Misconceptions about mining engineering research

Source: Timjarrett at en.wikipedia

What comes to mind when you think about mining ? Pollution? Exploitation? Cave-ins? Yes, those issues do exist but that’s not the whole story. I think people often overlook the importance and value of the industry. Mining is a key activity in Canada, contributing $36 billion to the GDP in 2010 ($8 billion in mineral extraction and $28 billion in mineral processing and manufacturing) (Statistics Canada). In my recent interview with Dr. John Meech a professor in mining engineering at the University of British Columbia, he explained his view of the industry which I think makes a very valid point:

“Mining isn’t going to go away. Everything we do requires materials and metals out of the ground. So how can we do it much more effectively, [while] taking care of local communities, protecting the environment, helping to solve poverty issues around the world?”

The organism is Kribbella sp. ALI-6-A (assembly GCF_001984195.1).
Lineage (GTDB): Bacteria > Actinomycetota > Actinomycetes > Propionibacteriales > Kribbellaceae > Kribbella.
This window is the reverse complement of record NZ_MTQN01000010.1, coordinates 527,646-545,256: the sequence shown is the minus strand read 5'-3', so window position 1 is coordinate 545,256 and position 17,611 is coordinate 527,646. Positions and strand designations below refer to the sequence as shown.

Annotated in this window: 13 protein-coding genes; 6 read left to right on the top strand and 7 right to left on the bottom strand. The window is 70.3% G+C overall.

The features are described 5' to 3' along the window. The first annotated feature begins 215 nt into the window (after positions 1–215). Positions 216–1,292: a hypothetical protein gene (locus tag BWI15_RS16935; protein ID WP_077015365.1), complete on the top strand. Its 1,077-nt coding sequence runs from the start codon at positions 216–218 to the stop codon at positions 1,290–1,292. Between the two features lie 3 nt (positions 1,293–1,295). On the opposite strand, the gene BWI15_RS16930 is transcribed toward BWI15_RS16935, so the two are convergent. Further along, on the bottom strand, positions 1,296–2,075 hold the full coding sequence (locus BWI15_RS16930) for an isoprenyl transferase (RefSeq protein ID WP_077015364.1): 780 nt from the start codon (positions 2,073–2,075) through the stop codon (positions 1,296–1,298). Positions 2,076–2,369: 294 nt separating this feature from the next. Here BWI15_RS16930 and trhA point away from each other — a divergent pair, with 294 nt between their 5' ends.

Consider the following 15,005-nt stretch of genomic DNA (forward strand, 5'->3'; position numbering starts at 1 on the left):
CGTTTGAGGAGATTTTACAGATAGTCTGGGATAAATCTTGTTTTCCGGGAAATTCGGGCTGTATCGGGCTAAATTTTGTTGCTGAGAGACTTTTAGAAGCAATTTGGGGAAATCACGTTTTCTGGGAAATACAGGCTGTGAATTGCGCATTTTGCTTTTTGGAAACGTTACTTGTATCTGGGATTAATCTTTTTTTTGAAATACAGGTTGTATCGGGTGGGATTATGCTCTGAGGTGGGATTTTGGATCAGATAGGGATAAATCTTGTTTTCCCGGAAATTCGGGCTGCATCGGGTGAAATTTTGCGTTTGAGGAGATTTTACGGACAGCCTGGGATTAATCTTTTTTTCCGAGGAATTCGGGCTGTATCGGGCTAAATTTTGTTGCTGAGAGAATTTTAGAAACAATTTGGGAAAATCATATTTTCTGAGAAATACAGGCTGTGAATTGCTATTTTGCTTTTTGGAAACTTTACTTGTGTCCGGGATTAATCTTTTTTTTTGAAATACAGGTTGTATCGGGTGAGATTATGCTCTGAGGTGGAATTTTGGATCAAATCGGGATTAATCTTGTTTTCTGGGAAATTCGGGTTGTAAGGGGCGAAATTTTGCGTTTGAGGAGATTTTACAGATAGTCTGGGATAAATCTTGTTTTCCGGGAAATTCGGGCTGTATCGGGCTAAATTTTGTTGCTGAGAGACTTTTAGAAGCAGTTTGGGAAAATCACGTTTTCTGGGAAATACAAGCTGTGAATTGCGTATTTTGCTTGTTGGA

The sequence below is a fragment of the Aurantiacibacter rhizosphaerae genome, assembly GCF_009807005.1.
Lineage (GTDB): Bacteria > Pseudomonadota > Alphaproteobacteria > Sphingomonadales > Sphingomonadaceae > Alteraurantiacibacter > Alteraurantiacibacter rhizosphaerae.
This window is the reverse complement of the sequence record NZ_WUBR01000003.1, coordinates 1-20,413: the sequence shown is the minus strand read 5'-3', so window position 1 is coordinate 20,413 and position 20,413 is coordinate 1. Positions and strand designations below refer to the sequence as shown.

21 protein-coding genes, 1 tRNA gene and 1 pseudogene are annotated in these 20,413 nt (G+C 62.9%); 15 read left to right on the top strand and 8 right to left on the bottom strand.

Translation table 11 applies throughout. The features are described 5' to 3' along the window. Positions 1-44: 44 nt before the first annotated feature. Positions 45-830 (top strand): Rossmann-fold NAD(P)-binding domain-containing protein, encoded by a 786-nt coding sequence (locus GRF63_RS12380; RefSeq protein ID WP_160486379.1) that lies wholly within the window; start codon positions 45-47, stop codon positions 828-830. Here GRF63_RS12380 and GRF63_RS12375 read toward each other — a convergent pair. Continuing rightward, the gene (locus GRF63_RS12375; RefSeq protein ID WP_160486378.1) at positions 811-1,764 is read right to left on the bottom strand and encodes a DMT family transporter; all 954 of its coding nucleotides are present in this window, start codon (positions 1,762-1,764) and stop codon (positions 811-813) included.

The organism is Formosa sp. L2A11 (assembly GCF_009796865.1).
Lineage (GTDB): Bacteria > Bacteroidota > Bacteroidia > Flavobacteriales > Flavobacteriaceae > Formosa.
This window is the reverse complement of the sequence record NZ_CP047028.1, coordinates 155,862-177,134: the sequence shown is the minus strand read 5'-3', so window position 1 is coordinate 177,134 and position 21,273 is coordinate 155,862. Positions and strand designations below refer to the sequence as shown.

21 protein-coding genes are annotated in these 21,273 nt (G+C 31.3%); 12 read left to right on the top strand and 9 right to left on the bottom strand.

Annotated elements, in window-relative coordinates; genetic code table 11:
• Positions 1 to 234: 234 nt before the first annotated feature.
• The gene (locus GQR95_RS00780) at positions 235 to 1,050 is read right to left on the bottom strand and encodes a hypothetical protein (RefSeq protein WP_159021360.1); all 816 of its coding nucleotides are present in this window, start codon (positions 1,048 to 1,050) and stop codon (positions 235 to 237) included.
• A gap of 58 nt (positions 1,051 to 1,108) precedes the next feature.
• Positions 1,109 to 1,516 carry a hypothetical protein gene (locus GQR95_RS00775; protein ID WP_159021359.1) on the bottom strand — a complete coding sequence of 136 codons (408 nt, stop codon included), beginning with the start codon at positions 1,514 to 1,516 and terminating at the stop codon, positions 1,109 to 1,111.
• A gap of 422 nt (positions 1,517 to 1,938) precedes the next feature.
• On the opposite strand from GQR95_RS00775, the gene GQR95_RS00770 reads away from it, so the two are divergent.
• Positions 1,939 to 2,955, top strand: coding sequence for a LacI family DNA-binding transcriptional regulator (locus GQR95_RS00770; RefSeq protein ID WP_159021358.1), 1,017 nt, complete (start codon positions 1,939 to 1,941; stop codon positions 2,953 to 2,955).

And this is where I think there are a lot of misconceptions about mining and mining research, the idea that mining practices don’t ever improve or the industry isn’t willing to improve them.

After speaking to different professors in the field, I found that the most common misconceptions about Canadian mining engineering research are:

#1 Research is conducted in isolation from the industry and outside world.

#2 Research is not economical.

#3 Research has limited impact on the mining industry because the industry is already well established.

#4 Research is mostly communicated though scientific journals.

I addressed these misconceptions in a piece I wrote for EPCM World. Hopefully you’ll find this article adds to the conversation on  sustainable mining.

Feature image source: Raimond Spekking / CC-BY-SA-3.0 (via Wikimedia Commons)

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